Dr. Jones, my little girl who's in first grade, was so happy when I picked her up from school last night. She'd taken her hair out; it dwarfed her body, hanging in these huge, spastic curls all around her face and torso. She practically bounced into the truck, then smiled kindly at her twelve-year-old sister. "Hippie, I wanted to see you!"
The Hippie smiled back, and I thought momentarily how much they'd look alike if The Hippie had staticky brown hair instead of straight blonde.
"Would you like to go to the gas station?" Dr. Jones said in her high, sweet voice. "I have some money, and I'd really like to buy you something."
"Well, sure." The Hippie seemed genuinely moved until a strange thought must have come to her. She paused before turning quizzically to her little sister. As they stared at each other in the back seat, I felt as if watching one of those westerns, where two gunslingers meet at high noon, and have a freakin showdown. I could almost smell the dust swirling around, feel the adrenaline of life on the edge, taste the scent of horses who were ready to ride into the sunset...
My kids--who apparently had entered a stare-off in the car, and were completely oblivious to my daydream--those kids remained quiet for an eternity. All I heard was the clunking of my engine, which has surprisingly good rhythm, 250,000 miles, and a mind all its own.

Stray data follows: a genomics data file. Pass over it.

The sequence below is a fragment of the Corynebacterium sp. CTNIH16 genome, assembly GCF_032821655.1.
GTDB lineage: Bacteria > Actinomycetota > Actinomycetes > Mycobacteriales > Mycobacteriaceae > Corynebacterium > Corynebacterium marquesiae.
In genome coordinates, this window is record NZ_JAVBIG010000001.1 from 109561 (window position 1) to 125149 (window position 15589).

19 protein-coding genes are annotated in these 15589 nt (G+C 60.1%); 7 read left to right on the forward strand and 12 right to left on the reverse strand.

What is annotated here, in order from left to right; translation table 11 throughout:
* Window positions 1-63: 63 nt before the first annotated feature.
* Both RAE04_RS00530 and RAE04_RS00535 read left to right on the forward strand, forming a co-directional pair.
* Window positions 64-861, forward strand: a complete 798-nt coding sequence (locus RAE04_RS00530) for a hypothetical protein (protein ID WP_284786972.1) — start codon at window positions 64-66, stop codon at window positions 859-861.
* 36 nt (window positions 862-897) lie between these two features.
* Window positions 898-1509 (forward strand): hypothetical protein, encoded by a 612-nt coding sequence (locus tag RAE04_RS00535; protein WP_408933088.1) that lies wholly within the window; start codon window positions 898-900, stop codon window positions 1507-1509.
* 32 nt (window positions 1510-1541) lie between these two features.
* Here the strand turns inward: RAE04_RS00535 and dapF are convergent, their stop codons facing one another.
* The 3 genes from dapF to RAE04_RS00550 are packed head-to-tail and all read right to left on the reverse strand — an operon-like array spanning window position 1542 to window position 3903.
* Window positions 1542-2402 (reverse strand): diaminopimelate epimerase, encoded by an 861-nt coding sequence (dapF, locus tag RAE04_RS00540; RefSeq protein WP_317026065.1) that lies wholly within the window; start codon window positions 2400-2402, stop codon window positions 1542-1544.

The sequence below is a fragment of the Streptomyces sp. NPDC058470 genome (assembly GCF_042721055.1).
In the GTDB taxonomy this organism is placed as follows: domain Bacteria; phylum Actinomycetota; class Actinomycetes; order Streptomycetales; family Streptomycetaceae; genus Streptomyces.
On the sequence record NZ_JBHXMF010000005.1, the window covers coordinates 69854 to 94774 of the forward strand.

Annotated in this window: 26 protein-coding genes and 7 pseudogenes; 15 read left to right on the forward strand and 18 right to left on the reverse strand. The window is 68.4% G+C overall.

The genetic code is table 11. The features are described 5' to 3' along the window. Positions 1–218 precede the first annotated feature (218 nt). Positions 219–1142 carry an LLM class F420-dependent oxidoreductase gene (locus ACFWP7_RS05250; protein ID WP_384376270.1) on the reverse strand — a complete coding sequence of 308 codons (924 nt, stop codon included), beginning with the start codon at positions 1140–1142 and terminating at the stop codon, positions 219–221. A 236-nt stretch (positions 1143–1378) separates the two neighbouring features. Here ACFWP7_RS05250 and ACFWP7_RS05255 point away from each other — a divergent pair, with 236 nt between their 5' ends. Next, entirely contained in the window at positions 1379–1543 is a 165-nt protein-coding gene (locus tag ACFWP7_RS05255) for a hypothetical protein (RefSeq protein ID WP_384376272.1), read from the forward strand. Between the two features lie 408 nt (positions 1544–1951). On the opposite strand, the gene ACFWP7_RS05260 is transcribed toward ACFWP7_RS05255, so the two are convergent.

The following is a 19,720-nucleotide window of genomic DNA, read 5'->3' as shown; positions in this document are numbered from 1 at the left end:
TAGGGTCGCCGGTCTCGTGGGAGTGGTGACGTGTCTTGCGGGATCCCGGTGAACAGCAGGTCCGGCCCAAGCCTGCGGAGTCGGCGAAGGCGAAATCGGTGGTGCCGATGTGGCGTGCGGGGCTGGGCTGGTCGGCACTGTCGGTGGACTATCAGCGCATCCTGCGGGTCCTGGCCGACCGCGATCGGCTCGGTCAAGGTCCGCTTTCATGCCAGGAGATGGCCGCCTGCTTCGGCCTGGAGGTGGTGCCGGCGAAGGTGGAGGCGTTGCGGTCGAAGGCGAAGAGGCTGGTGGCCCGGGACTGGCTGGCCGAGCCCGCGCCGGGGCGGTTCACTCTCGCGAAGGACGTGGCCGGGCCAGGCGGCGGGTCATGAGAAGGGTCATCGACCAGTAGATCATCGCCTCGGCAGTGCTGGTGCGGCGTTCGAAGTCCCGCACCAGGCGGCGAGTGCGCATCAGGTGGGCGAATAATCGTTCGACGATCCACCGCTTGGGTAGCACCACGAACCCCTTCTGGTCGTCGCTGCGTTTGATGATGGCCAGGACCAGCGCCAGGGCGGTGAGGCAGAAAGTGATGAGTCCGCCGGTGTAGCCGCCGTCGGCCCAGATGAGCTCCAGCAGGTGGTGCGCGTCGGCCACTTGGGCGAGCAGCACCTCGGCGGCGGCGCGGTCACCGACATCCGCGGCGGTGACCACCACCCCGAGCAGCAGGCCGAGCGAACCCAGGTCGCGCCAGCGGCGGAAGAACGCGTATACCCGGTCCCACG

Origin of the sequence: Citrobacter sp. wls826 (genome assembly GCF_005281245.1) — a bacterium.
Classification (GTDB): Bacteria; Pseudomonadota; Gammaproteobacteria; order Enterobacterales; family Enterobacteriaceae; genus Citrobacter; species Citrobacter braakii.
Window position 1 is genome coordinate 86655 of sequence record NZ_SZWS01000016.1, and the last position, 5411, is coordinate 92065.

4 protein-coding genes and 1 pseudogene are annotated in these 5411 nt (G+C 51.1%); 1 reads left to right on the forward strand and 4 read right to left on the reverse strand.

"I thought you were broke," The Hippie finally said to her sister. "Where...did you get the money."
"Oh, this?" Dr. Jones pulled a five-dollar bill from her fluffy pink backpack. She held the money in her chubby hands, like Gollum fondling the ring of doom. "This is the money I stole from you. So that's why I want to buy you something with it, since it used to be yours and everything."
"Ummm, what?!" The Hippie's eyes widened, and her eyebrows ascended so high, I thought she'd gotten an electric shock. "Dr. Jones, rule number one: you should never steal. Rule number two: if you do steal, you should never tell anyone--especially the person you've stolen from."
"I don't get it," Dr. Jones smiled, super sweetly.
"You've done it all wrong. That's all I'm saying. Stealing is all wrong."
"But rule number two, if I hadn't told you, THAT would be better?"
"Yes--I mean..." The Hippie paled. "No." Then she looked at my reflection in the rearview mirror and held up her hands like she didn't know what to do.
"I might have stolen your money, and I might have watched you look for it for a really long time, but at least I told you about it. That WAS pretty great of me," Dr. Jones said.
"Ahh! I want my money back!"
Dr. Jones tapped me on the shoulder. "Mama?"
"Yeah. It's her money," I said. "Stealing is wrong. You really need to give it back."
"Okay." Dr. Jones conceded, and slower than a receding hairline, handed the money to her sister. "Glad. THAT'S. Over...," Dr. Jones said. "Anyway, Hippie, since you have cash, you wanna take me to the gas station?"
"No!" The Hippie shook her head, flabbergasted.
"Why not? When I had money, I was going to take you."
Yes...and I wanted to laugh at several points during this whole interlude. Parenthood: I'd like to say I'm great at it, but today, I'd give myself an F-minus!
Until next time,